Diary of a silent retreat 4

Thursday, 18th November:

squirrel just a stone's throw away

Squirrels- bushy tailed ones. There seemed to be several families, including little tots, sliding, waltzing and jetting rapidly without brakes nor care from branch to branch and tree to tree. They were amazing to watch. I found it so relaxing to just sit at the balcony and be entertained by their delightful dances in the trees.
 

Today I looked through the whole gospel of Luke and picked up the emotions of Jesus. His frustration, anger, sadness, tears, sorrow, rejoicing, happiness, rebuke, and distress. I thought David told me to relax but he directed me to do something that required a few hours scan through the gospel.

Obedience yielded treasures,  I found out.

Friday, 19th November:

birthday energizersMy birthday. Fifty five, and since 5 is the number of grace, I am expecting grace upon grace this year. The church members quietly wished me well. There were eight from WRPF including Simon and Rinda.The Shins and the Chongs gave me some energizing stuff to make this day celebrated away from home a comfort and a wee special. Others, who found out later gave me some well wishes on notes and candy.

Entered into the gospel story of the man with the withered hand healed by Jesus in the synagogue on the Sabbath. Jesus was very angry. Englightening time.

sharper than a two edged sword- his word

As I celebrated the final communion, I enjoyed feeding on Christ – His body and blood. What a beautiful mystery – this fellowship meal with the Triune God.  Hidden nutrition.

Saturday, 20th November:

early morning meditation before silence is broken

a return to reckless childlike abandon and joybefore silence is broken

Six days of complete silence ceased at breakfast. I’ve been hearing mini-explosions from firecrackers fired two nights before a festival called Loi Krathrong. At breakfast, there were explosions of joy, and laughter and conversations. The retreat concluded with sessions where they summarized and shared and each one were prayed for in the afternoon.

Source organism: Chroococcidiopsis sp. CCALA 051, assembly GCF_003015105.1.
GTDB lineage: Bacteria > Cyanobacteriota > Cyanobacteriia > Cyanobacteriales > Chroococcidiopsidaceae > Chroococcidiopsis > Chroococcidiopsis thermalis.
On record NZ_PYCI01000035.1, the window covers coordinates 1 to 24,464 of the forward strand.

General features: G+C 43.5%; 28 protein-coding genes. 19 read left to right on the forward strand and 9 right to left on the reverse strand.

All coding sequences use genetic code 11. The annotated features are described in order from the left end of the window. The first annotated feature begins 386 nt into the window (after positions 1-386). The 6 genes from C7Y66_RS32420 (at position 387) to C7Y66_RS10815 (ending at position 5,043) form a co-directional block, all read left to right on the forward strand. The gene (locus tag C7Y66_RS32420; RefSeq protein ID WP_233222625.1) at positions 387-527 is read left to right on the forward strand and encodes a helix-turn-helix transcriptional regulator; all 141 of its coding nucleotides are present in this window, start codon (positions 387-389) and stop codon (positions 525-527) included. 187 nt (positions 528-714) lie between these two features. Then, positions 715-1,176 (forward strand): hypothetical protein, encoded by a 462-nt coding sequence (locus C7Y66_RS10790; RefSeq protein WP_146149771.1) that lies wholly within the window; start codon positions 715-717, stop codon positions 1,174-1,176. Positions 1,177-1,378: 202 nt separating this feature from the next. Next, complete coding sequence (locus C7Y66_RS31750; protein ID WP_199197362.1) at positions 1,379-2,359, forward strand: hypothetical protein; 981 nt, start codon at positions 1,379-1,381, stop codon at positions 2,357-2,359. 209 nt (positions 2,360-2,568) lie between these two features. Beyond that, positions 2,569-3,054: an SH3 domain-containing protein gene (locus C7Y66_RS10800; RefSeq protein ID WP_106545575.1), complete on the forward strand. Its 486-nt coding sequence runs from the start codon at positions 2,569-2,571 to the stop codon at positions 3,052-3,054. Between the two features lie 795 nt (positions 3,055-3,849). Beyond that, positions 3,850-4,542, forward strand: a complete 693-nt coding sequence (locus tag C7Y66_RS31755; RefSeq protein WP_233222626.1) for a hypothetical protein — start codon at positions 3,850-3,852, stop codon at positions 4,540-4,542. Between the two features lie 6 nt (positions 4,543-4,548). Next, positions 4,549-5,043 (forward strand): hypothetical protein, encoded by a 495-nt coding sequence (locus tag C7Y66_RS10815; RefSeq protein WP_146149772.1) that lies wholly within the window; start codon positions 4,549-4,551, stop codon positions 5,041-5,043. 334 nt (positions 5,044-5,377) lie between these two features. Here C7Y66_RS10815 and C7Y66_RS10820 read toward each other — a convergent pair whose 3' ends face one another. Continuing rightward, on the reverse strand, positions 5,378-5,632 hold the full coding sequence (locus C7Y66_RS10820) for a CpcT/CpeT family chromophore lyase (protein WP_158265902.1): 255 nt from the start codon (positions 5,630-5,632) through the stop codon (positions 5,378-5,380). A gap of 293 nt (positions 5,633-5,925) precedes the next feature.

After saying thanks and goodbye to David, my morning was spent going deeper into the story and exploring further what insights the Lord had for me from the story. By afternoon, I was done and concluded my retreat by myself in praise and song.

the men garlanded with the "fragrance of Christ" at bft

Jenny n Irene

retreat celebration at Tsunami

The evening was a celebration at Tsunami. The pastors were all honoured and well cared for with a Japanese meal. As we headed to the Night Bazaar, we found ourselves caught in this jam along the river.

sunny and annie

hot air lanterns launched

As it turned out, the local folks were celebrating Loi Krathrong, a festival where they released decorated boats or 4 feet tall lanterns with light into the river or sky, to symbolize the release of bad luck, sin, sorrow or wishes, prayers and dreams. Firecrackers exploded and the night sky occasionally lighted up with fireworks. Hundreds of lighted lanterns slowly and silently rising up, drifting with the winds and the lights disappearing from sight made the night festive and nostalgic.

I felt like a newly serviced car, a computer that just went through a lengthy de-fragmentation process. A lantern just lighted up. A heart of flesh. Freshened. Enlightened. Encouraged.

the retreatants and sds

(Standing: Francis, Lee Hong, Siew Gin, Kenny, Theresa, Lisa, Irene, Deena, Ethel, Simon. Stooping: Sunny, John, Lye, Bernie, Jenny, Annie, Wendy, Rinda.)

Further information about retreats of different kinds conducted by Simon and Rinda Tan are available through their ministry Listening Inn.

Diary of a silent retreat 1

Just some notes for readers to get an idea of what a silent retreat looks and feel like. Nothing matches the experience though. Of course what happens in the interior life remains private in my own journal. However, brief diary notes over the next few days may give readers an idea of what it was like. Hopefully  they may want to have a retreat themselves.

Thursday, 11th November:

third floor corner room

air con 100 sq feet room with a view n balcony

Here I am. The common response when God beckons His own. Here I am. Half a day of travel, with an hour’s transit in Bangkok. Half a day to settle into the Seven Fountains retreat house in Chiangmai. Mine was a little room with a view and a balcony on the corner of the third floor of Block 2.